Kentucky Court of Justice
Kentucky Court of Appeals will hear oral arguments Aug. 18 in Hopkinsville
FRANKFORT, Ky. -- The Kentucky Court of Appeals will hear oral arguments in four cases Monday, Aug. 18, at the Christian County Justice Center in Hopkinsville. Proceedings will be open to the public.
A three-judge panel consisting of Court of Appeals Judges Joy A. Moore, Christopher Shea Nickell and Janet L. Stumbo will hear oral arguments in the cases starting at 10 a.m. CDT in District Courtroom 3 at the justice center, which is located at 100 Justice Way.
The panel will hear oral arguments in two civil cases, one criminal case and a workers’ compensation case. The cases are on appeal from courts in Simpson, Hardin and Union counties.
A case docket containing summaries of the cases the panel will hear is below.
Monday, Aug. 18, 2008
10 AM 2006CA002042
CHRISTOPHER HUFF v. RALPH KEPLEY ET AL.
Summary: Civil. Appeal from dismissal per CR 41.02. At issue is whether the trial court abused its discretion in dismissing a personal injury case for lack of prosecution.
Simpson County judge who ruled in the case – Judge William R. Harris
Appellant’s attorneys: Trent Cotton Apple and Jeffrey W. Kibbey
Appellees’ attorneys: Amanda L. Blakeman, Melanie Kennedy Cook and Barton D. Darrell
10:45 AM 2007CA002289
DAVID BEST v. WEST AMERICAN INSURANCE CO.
Summary: Civil. Appeal regarding trial court’s entry of summary judgment for defendant. Case involves an insurance claim on an auto insurance policy and whether repossession of a vehicle for an alleged breach of sales contract is covered as theft.
Hardin County judge who ruled in the case – Judge Kelly Mark Easton
Appellant’s attorney: Robert C. Bishop
Appellee’s attorney: Marvin L. Coan
11:30 AM 2008CA000709
R.O. GILES ENTERPRISES INC. v. ROGER L. MILLS (DECEASED)/LINDA S.
MILLS (WIDOW) ET AL.
Summary: Workers’ compensation. Case regarding whether a landowner can be subjected to workers’ compensation liability under KRS 342.610(2)(a) when the landowner has an agreement for a party to remove and purchase timber from the landowner’s property and an employee of the party is killed while removing timber.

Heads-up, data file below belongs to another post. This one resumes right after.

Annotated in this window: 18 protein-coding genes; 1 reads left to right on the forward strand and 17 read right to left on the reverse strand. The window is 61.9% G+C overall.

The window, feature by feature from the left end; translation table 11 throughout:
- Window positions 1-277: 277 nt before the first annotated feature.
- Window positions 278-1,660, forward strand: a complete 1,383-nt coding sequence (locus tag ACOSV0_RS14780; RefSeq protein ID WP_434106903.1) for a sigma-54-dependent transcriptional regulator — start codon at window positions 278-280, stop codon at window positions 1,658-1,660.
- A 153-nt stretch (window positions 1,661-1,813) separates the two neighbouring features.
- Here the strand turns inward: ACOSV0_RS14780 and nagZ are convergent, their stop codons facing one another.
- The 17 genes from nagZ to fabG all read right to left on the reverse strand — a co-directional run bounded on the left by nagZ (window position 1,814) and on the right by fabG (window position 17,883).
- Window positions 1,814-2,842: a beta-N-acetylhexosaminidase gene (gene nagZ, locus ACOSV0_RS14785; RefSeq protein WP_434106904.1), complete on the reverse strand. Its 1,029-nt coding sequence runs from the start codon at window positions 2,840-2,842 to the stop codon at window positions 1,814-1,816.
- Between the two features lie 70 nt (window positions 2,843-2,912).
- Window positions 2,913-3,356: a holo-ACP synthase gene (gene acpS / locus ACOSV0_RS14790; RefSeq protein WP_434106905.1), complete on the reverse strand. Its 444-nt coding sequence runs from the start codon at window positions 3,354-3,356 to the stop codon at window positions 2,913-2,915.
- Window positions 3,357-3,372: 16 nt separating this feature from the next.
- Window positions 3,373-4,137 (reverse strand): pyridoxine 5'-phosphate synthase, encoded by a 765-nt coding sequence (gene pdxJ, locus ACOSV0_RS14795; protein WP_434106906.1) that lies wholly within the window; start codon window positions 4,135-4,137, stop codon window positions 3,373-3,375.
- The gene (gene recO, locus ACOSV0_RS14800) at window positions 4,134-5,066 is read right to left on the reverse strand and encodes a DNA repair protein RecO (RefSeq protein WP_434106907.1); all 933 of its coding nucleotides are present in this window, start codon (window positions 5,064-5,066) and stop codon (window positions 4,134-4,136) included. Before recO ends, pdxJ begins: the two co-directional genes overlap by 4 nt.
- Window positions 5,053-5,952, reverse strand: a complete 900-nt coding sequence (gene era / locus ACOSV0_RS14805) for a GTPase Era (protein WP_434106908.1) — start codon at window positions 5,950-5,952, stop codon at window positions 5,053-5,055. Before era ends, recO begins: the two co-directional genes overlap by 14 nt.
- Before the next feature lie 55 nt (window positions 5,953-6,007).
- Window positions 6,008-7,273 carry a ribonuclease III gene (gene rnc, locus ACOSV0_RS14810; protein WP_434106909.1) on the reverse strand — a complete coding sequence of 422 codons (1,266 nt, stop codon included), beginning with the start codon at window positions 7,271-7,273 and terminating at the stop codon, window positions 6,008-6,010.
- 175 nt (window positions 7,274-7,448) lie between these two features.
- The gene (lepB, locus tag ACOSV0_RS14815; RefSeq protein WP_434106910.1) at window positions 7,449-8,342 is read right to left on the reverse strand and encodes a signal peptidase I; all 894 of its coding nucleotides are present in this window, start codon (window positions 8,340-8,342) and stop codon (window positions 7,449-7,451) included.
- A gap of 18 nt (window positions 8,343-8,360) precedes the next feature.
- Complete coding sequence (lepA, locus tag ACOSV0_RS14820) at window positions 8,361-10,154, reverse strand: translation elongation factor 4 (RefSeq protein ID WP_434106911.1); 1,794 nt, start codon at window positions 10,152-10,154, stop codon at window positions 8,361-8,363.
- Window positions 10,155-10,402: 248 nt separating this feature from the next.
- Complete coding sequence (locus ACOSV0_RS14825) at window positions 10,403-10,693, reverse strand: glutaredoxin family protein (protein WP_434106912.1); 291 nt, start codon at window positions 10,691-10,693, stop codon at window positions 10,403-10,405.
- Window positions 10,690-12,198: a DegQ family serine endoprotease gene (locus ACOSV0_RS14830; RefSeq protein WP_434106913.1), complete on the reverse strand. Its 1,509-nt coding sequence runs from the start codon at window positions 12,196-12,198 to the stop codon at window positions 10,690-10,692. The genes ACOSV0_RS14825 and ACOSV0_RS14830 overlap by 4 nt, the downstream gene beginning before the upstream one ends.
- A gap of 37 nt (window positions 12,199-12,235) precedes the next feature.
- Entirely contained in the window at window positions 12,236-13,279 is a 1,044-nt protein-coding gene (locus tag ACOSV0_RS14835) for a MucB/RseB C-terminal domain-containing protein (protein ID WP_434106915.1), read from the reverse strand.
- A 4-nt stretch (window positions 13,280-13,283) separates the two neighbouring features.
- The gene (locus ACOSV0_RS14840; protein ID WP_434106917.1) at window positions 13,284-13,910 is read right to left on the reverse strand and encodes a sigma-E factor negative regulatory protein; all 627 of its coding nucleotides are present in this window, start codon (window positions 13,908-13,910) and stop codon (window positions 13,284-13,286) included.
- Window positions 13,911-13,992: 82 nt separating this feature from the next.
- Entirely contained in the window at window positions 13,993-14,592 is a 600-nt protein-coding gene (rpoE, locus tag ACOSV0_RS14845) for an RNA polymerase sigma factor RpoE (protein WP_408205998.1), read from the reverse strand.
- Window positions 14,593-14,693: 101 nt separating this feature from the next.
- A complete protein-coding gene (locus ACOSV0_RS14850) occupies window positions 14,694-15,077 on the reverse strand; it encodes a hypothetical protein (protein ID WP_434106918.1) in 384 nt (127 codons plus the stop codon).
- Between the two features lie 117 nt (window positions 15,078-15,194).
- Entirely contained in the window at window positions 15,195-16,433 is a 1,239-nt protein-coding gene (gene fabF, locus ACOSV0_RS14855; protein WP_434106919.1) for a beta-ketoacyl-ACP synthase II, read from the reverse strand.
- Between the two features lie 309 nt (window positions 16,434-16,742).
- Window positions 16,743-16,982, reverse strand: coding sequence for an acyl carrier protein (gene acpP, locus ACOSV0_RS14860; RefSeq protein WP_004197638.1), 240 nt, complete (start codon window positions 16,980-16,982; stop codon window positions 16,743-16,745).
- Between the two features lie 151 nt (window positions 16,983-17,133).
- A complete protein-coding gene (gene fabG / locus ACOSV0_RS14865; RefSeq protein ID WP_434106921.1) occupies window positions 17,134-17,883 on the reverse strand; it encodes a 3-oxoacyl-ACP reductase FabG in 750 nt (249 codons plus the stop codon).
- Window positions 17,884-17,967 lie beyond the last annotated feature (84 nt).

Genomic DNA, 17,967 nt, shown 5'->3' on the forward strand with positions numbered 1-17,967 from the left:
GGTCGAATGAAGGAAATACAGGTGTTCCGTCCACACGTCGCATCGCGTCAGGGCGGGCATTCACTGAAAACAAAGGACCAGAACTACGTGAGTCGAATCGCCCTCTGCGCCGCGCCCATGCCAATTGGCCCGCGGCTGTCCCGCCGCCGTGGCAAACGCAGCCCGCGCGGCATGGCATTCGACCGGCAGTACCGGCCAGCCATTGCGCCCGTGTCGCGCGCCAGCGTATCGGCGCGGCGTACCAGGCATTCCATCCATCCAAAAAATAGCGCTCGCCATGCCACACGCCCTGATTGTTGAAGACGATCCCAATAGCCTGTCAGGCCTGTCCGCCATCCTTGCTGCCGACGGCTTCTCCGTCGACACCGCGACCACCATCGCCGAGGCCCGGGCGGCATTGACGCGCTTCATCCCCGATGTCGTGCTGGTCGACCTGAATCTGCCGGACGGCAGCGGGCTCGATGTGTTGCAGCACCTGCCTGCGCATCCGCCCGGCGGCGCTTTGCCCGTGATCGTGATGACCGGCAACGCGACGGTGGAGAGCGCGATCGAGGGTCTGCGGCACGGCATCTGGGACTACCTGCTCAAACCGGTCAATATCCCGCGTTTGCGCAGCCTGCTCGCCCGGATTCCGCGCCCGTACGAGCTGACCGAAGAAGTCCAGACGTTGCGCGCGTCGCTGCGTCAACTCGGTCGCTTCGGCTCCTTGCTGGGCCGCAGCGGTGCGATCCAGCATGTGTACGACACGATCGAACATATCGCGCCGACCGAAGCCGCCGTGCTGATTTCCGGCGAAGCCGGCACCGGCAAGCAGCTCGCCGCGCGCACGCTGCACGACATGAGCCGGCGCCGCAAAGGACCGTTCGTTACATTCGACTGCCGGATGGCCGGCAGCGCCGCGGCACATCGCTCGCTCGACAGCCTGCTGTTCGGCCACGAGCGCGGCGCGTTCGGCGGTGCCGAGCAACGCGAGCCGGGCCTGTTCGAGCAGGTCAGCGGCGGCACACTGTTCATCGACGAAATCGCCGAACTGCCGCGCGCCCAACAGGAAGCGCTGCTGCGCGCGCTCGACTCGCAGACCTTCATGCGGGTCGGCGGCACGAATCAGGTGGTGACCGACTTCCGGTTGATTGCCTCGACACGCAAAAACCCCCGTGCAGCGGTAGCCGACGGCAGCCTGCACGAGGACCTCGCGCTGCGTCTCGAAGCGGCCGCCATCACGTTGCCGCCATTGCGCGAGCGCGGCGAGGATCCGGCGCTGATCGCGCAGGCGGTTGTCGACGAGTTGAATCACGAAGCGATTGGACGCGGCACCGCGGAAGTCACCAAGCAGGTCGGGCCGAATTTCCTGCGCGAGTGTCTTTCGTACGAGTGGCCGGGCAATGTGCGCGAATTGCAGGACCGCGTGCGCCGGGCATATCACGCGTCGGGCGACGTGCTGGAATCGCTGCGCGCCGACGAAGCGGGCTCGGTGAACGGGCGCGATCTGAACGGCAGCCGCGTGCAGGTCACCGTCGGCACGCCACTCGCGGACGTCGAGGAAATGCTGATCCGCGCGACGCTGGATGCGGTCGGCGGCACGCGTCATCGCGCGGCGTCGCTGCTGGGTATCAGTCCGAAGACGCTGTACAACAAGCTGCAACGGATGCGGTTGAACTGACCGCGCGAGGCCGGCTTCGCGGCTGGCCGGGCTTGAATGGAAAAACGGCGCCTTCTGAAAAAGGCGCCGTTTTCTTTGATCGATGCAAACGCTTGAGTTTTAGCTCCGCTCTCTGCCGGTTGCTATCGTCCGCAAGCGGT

Judge who ruled in the case – Judge John A. Gardner
Appellant’s attorney: James R. Golden
Appellees’ attorneys: John E. Anderson, Dwight T. Lovan, Howard Oliver Mann, Patrick M. Roth, Donna H. Terry
2 PM 2007CA002033
LESLIE PRIDE v. COMMONWEALTH OF KENTUCKY
Summary: Criminal. Matter-of-right direct appeal from conditional guilty plea. Issues are failure to suppress evidence obtained pursuant to search warrant. Did affidavit contain false or misleading information?
Union County judge who ruled in the case – Judge C. René Williams
Appellant’s attorney: Herbert R. Redding
Appellee’s attorneys: David W. Barr and Jack Conway
Judge Joy A. Moore
Judge Joy A. Moore was elected judge for the Kentucky Court of Appeals in November 2006 to serve Division 2 of the 6th Appellate District. The 6th Appellate District is comprised of Bath, Boone, Bracken, Campbell, Carroll, Fleming, Gallatin, Grant, Harrison, Henry, Kenton, Lewis, Mason, Nicholas, Oldham, Owen, Pendleton, Robertson, Shelby, Spencer and Trimble counties.